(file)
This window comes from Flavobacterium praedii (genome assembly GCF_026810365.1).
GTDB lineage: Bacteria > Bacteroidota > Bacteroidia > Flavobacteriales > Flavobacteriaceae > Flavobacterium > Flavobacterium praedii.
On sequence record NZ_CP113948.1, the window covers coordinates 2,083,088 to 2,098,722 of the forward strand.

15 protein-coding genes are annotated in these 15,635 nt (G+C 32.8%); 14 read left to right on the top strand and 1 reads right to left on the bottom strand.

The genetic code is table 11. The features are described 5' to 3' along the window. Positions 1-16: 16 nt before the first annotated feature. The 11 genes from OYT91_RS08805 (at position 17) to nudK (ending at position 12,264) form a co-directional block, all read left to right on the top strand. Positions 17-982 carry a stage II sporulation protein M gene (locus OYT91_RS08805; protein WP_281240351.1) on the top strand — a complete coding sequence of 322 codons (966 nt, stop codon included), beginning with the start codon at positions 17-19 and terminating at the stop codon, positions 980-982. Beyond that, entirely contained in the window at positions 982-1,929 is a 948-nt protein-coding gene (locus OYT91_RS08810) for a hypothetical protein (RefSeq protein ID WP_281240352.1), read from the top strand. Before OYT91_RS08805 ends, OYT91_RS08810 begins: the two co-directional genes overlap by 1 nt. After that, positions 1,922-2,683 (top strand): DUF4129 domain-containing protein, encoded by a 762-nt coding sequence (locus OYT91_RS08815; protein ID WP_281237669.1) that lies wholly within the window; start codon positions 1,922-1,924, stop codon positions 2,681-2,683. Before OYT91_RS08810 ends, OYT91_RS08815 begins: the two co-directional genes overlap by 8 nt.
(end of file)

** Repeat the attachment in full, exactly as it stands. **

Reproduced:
This window comes from Flavobacterium praedii (genome assembly GCF_026810365.1).
GTDB lineage: Bacteria > Bacteroidota > Bacteroidia > Flavobacteriales > Flavobacteriaceae > Flavobacterium > Flavobacterium praedii.
On sequence record NZ_CP113948.1, the window covers coordinates 2,083,088 to 2,098,722 of the forward strand.

15 protein-coding genes are annotated in these 15,635 nt (G+C 32.8%); 14 read left to right on the top strand and 1 reads right to left on the bottom strand.

The genetic code is table 11. The features are described 5' to 3' along the window. Positions 1-16: 16 nt before the first annotated feature. The 11 genes from OYT91_RS08805 (at position 17) to nudK (ending at position 12,264) form a co-directional block, all read left to right on the top strand. Positions 17-982 carry a stage II sporulation protein M gene (locus OYT91_RS08805; protein WP_281240351.1) on the top strand — a complete coding sequence of 322 codons (966 nt, stop codon included), beginning with the start codon at positions 17-19 and terminating at the stop codon, positions 980-982. Beyond that, entirely contained in the window at positions 982-1,929 is a 948-nt protein-coding gene (locus OYT91_RS08810) for a hypothetical protein (RefSeq protein ID WP_281240352.1), read from the top strand. Before OYT91_RS08805 ends, OYT91_RS08810 begins: the two co-directional genes overlap by 1 nt. After that, positions 1,922-2,683 (top strand): DUF4129 domain-containing protein, encoded by a 762-nt coding sequence (locus OYT91_RS08815; protein ID WP_281237669.1) that lies wholly within the window; start codon positions 1,922-1,924, stop codon positions 2,681-2,683. Before OYT91_RS08810 ends, OYT91_RS08815 begins: the two co-directional genes overlap by 8 nt.